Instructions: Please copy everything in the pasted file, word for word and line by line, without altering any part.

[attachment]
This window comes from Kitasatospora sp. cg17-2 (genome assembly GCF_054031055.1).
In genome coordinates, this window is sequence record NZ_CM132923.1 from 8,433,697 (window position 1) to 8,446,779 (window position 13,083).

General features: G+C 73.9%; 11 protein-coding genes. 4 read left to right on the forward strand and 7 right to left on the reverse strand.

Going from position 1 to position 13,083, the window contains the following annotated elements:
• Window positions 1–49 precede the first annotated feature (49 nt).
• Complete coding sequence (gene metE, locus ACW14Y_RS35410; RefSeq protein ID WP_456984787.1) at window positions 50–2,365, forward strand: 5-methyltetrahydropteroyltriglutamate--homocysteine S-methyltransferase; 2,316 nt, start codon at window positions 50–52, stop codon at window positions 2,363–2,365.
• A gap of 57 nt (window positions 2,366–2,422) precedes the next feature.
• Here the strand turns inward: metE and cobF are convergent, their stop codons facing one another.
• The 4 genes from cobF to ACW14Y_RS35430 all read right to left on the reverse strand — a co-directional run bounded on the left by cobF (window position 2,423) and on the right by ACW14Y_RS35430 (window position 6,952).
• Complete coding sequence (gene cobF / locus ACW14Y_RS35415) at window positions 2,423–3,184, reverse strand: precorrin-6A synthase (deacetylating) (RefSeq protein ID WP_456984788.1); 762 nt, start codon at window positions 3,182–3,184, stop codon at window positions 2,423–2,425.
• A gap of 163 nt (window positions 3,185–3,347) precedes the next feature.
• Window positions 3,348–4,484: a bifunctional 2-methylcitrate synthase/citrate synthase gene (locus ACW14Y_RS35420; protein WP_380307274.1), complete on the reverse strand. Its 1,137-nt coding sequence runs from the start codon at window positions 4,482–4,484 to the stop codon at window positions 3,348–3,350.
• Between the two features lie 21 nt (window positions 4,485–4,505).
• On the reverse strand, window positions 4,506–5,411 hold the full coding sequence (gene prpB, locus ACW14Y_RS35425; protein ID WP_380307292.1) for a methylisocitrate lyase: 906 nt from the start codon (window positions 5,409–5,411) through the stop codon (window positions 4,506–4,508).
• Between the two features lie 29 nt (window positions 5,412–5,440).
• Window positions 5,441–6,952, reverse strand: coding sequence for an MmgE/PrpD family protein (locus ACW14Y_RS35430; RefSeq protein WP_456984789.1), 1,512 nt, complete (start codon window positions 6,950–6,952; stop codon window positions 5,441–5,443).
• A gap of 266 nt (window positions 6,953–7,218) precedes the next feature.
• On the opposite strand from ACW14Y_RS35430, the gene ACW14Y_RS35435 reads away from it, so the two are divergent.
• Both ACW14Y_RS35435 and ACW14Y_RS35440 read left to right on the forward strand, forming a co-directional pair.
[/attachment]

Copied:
This window comes from Kitasatospora sp. cg17-2 (genome assembly GCF_054031055.1).
In genome coordinates, this window is sequence record NZ_CM132923.1 from 8,433,697 (window position 1) to 8,446,779 (window position 13,083).

General features: G+C 73.9%; 11 protein-coding genes. 4 read left to right on the forward strand and 7 right to left on the reverse strand.

Going from position 1 to position 13,083, the window contains the following annotated elements:
• Window positions 1–49 precede the first annotated feature (49 nt).
• Complete coding sequence (gene metE, locus ACW14Y_RS35410; RefSeq protein ID WP_456984787.1) at window positions 50–2,365, forward strand: 5-methyltetrahydropteroyltriglutamate--homocysteine S-methyltransferase; 2,316 nt, start codon at window positions 50–52, stop codon at window positions 2,363–2,365.
• A gap of 57 nt (window positions 2,366–2,422) precedes the next feature.
• Here the strand turns inward: metE and cobF are convergent, their stop codons facing one another.
• The 4 genes from cobF to ACW14Y_RS35430 all read right to left on the reverse strand — a co-directional run bounded on the left by cobF (window position 2,423) and on the right by ACW14Y_RS35430 (window position 6,952).
• Complete coding sequence (gene cobF / locus ACW14Y_RS35415) at window positions 2,423–3,184, reverse strand: precorrin-6A synthase (deacetylating) (RefSeq protein ID WP_456984788.1); 762 nt, start codon at window positions 3,182–3,184, stop codon at window positions 2,423–2,425.
• A gap of 163 nt (window positions 3,185–3,347) precedes the next feature.
• Window positions 3,348–4,484: a bifunctional 2-methylcitrate synthase/citrate synthase gene (locus ACW14Y_RS35420; protein WP_380307274.1), complete on the reverse strand. Its 1,137-nt coding sequence runs from the start codon at window positions 4,482–4,484 to the stop codon at window positions 3,348–3,350.
• Between the two features lie 21 nt (window positions 4,485–4,505).
• On the reverse strand, window positions 4,506–5,411 hold the full coding sequence (gene prpB, locus ACW14Y_RS35425; protein ID WP_380307292.1) for a methylisocitrate lyase: 906 nt from the start codon (window positions 5,409–5,411) through the stop codon (window positions 4,506–4,508).
• Between the two features lie 29 nt (window positions 5,412–5,440).
• Window positions 5,441–6,952, reverse strand: coding sequence for an MmgE/PrpD family protein (locus ACW14Y_RS35430; RefSeq protein WP_456984789.1), 1,512 nt, complete (start codon window positions 6,950–6,952; stop codon window positions 5,441–5,443).
• A gap of 266 nt (window positions 6,953–7,218) precedes the next feature.
• On the opposite strand from ACW14Y_RS35430, the gene ACW14Y_RS35435 reads away from it, so the two are divergent.
• Both ACW14Y_RS35435 and ACW14Y_RS35440 read left to right on the forward strand, forming a co-directional pair.